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I am new to film-making and after reading your June 2000 issue, trying to decide which digital camcorder to buy, I was unsure about the differences between animation and time-lapse systems. I want to be able to do slow motion filming, and some stop frame but does this mean I need animation or time lapse or even both? It must also be able to shoot in very low lighting conditions, like candlelight and low watt bulb?

Nathan Blakeley, via email


You are talking about three quite different effects and unfortunately no single camcorder can do everything that you require. Animation and time-lapse are similar in that the camera shoots a single frame, or a few frames at a time, rather than continuously. The key difference is that time-lapse recording is normally automatic with the camera programmed to shoot or record at preset intervals, so it can capture events that take a long time to occur such as a flower opening etc. Animation recording has to be controlled manually, so that each shot in a stop-motion sequence – for example -- can be individually composed. Slow motion recording works in an entirely different way, to do it properly the recording – whether on movie film or video -- has to be made at a higher than normal speed so that when the recording is replayed at normal speed the motion is slowed down and movement still appears smooth and fluid.  ‘Domestic’ camcorders -- even high performance digital models – lack the necessary precision control systems consequently any animation, time-lapse and slow motion effects tend to be quite basic. It might be a good idea for you to read up on film and video special effects to get a better idea of what you want to achieve before buying a camcorder.



My still camera has just given up on me so I am thinking about buying a digital video and printing off stills from my PC as and when needed. In my pursuit of excellence I have just purchased your June edition thinking my problem will be solved... Oh dear, what an abundance of machines to choose from!

Does picture quality vary much between makes and how does a print from a video still frame compare with those from video camcorders with provision for still pictures? Are you able to give me any suggestions to limit my search please? I prefer things simple but do appreciate quality.

Hugh Pendray, via email

Whilst all digital camcorders (and some analogue models) have still ‘photo shot’ modes the resolution of the image sensors used in camcorders is still far below that of most digital still cameras but the quality is adequate for relatively undemanding jobs, like illustrating documents or web pages. Since you want to be able to get high quality prints forget using a camcorders and focus instead on digital still cameras, preferably models with image sensors that have more than 2.5 million pixels. That’s as far as I can go, the rest is up to you since I have no way of knowing which type or style of camera you prefer (compact, compact zoom, SLR etc), whether or not you want facilities like interchangeable lenses, or even how much you plan to spend. Suffice it to say whatever your requirements there’s bound to be something to suit.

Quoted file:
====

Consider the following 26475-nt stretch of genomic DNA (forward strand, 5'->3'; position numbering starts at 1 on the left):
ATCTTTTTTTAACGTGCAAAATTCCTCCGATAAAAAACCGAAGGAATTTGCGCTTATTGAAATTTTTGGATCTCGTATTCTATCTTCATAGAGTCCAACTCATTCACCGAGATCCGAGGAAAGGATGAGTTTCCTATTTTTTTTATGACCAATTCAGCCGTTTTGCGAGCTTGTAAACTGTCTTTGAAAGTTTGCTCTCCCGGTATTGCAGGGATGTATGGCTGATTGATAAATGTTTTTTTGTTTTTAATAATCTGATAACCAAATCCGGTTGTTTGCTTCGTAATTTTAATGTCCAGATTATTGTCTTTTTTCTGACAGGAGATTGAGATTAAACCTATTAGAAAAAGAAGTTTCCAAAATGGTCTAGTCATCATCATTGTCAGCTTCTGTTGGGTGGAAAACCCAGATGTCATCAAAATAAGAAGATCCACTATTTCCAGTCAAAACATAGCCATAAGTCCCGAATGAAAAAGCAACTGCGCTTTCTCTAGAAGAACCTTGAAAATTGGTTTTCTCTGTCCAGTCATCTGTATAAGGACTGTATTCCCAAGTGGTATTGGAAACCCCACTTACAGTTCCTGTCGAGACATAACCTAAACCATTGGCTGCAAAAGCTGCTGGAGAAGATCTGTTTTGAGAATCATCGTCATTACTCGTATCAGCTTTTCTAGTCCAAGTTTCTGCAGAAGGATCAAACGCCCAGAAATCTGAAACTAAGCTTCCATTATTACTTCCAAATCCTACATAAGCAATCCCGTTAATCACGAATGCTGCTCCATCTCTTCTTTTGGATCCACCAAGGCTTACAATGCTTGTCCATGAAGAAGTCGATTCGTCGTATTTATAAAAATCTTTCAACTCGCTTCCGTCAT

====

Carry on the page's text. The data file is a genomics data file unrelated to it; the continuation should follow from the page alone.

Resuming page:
I was wondering if you could tell me if there are any digital camcorders that can reproduce images/video on both the PAL and NTSC (US) TV's. We tend to move around a lot and would prefer a camcorder that has this flexibility.  Although it is not as important, are there any still digital cameras that can also work on both systems?
Stuart Donald, via email


Sadly the answer is no to both questions. PAL camcorders have PAL video outputs, and NTSC models have NTSC video outputs. As far as I am aware no one has yet marketed a multi-standard machine in the UK probably for the simple reason that demand would be very small. The situation is slightly different for digital still cameras since not all models have video outputs – they are usually designed to interface with a PC – but on those that do, the video output will normally be appropriate for the market in which they are sold. Quite a few PAL TVs can display NTSC video signals but it’s not so common the other way around, relatively few TVs sold in the US (except dedicated multi-standard models) are able to display PAL video. If you are going to be abroad for any length of time it might be a good idea to invest in a multi-standard TV. Alternatively, you could watch your movies on a PC fitted with a TV/video adaptor card, most types can handle PAL and NTSC signals and you can also get video to PC adaptors for laptops, 



I want to buy a digital camcorder to use for teaching. My aim is to download stills and short video clips into a PC for presentations. I am not interested in editing or producing whole movies - we have a media department who can do that for us. What I will need to look for in a camcorder and what software and extra hardware I'll need?

Kevin Thompson, via email
The camcorder bit is easy, virtually any model will do since they can all produce high quality video and stills suitable for downloading to a PC and using in a PowerPoint type presentation. Judging by the feature list of the PC you’ll be using there’s little to add to that either, since it has a FireWire input, a fast processor, good graphics capabilities, lots of memory and a fairy large hard disc drive. About the only thing you are missing is some video-capable presentation software. Scala MM200 is widely reckoned to have set the standard by which others are judged, but it can be quite expensive. However Scala has recently introduced a new package, called iPlay, which is a good deal cheaper and might suit your needs, what’s more you can download a free trial version from the Internet, so you can try before you buy, the address is:




Ó R. Maybury 2000, 2006




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